AB - Ammonium and manganese may cause the aesthetic deterioration of drinking water quality if their penetration into the water intake is not controlled. The current physical chemical methods may be unable to treat polluted raw water alone, so a biological method is used to bolster the current physical capabilities. In this study, the biological removal of ammonium and manganese was performed using a slow sand biofilter (SSB) and optimized based on a central composite design (CCD) with response surface methodology (RSM). RSM was used to study the interaction among the process variables, namely, the feed concentration of ammonium (NH4-N) and manganese (Mn), the aeration rate (AR) and retention time (RT). The optimum conditions suggested by the response model were 2.01 mg NH4-N/L and 3 mg Mn/L feed concentrations, a 6 L/min AR and a 9.45 h RT. The condition resulted in an 89% and 98% reduction of ammonium and manganese, respectively. The microbial community attached on the SSB was identified using a polymerase chain reaction-denaturing gradient gel electrophoresis (PCR-DGGE) method. Eight strains were obtained and identified as closest to Clostridium sp., Desnuesiella sp., Aeromonas sp., Pseudoalteromonas sp., Romboutsia sp., and Plasticicumulans sp. Of the bacteria identified in the community, Aeromonas sp. is known to have the ability to oxidize ammonium, and Pseudoalteromonas sp. is involved in oxidation of soluble Mn2+ to insoluble Mn4+.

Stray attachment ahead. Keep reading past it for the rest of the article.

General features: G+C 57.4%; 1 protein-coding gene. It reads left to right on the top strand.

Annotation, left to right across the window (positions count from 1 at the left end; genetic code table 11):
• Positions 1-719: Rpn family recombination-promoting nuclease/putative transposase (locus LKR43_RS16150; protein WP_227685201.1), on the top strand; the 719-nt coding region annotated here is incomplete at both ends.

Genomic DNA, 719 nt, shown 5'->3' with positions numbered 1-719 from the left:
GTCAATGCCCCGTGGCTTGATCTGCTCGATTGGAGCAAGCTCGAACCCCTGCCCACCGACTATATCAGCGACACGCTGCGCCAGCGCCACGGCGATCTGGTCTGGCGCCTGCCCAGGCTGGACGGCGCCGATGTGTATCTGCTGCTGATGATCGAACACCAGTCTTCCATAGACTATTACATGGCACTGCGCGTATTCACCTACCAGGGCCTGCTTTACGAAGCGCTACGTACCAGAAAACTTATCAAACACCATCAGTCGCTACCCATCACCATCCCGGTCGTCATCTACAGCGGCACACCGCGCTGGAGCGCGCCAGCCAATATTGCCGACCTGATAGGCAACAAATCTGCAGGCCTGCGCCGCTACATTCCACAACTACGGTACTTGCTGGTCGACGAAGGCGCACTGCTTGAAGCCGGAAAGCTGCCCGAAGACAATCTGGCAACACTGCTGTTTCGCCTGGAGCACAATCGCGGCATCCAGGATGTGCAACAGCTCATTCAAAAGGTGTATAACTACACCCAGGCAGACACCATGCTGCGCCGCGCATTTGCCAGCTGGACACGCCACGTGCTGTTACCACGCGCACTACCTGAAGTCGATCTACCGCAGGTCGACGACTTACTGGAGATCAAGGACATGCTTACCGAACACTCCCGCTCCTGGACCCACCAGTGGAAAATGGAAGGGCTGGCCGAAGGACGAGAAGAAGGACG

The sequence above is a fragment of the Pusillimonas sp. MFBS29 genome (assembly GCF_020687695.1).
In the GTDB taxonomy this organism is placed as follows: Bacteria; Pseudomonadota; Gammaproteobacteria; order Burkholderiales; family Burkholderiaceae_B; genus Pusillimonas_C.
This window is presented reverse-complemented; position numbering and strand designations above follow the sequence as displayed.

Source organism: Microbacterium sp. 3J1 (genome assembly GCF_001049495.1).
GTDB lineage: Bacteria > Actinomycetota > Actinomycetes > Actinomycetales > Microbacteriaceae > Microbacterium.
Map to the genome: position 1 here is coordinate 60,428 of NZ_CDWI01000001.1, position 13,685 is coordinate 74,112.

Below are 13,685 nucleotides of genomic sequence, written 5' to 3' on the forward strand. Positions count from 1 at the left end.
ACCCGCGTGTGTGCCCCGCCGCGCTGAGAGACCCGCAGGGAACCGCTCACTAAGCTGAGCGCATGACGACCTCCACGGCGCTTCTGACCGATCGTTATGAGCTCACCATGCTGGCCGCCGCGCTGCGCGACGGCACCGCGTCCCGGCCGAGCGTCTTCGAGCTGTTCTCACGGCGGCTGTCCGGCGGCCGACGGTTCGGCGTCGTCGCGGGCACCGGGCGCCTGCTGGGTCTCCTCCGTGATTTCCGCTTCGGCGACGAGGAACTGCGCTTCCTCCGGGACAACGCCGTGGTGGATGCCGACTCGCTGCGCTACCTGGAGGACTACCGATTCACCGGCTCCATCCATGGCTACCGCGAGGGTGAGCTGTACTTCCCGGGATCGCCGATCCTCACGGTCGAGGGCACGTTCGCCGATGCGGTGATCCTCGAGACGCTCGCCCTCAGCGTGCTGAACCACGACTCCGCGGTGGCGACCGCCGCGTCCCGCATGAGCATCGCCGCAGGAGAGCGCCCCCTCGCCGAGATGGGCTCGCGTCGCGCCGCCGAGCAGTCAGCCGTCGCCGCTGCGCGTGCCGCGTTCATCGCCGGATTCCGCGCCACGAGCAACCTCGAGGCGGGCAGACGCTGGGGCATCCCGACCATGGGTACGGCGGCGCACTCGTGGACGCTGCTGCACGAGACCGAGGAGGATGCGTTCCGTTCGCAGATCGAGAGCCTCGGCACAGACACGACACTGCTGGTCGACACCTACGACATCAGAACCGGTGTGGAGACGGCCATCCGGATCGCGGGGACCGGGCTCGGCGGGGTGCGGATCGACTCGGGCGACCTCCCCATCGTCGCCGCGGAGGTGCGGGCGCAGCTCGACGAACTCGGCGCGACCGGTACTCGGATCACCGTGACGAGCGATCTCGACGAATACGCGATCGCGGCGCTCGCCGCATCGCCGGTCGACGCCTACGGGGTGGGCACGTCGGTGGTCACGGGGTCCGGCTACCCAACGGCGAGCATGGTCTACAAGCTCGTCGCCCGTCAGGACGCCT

KW - Ammonium removal

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KW - Manganese removal

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KW - Surface water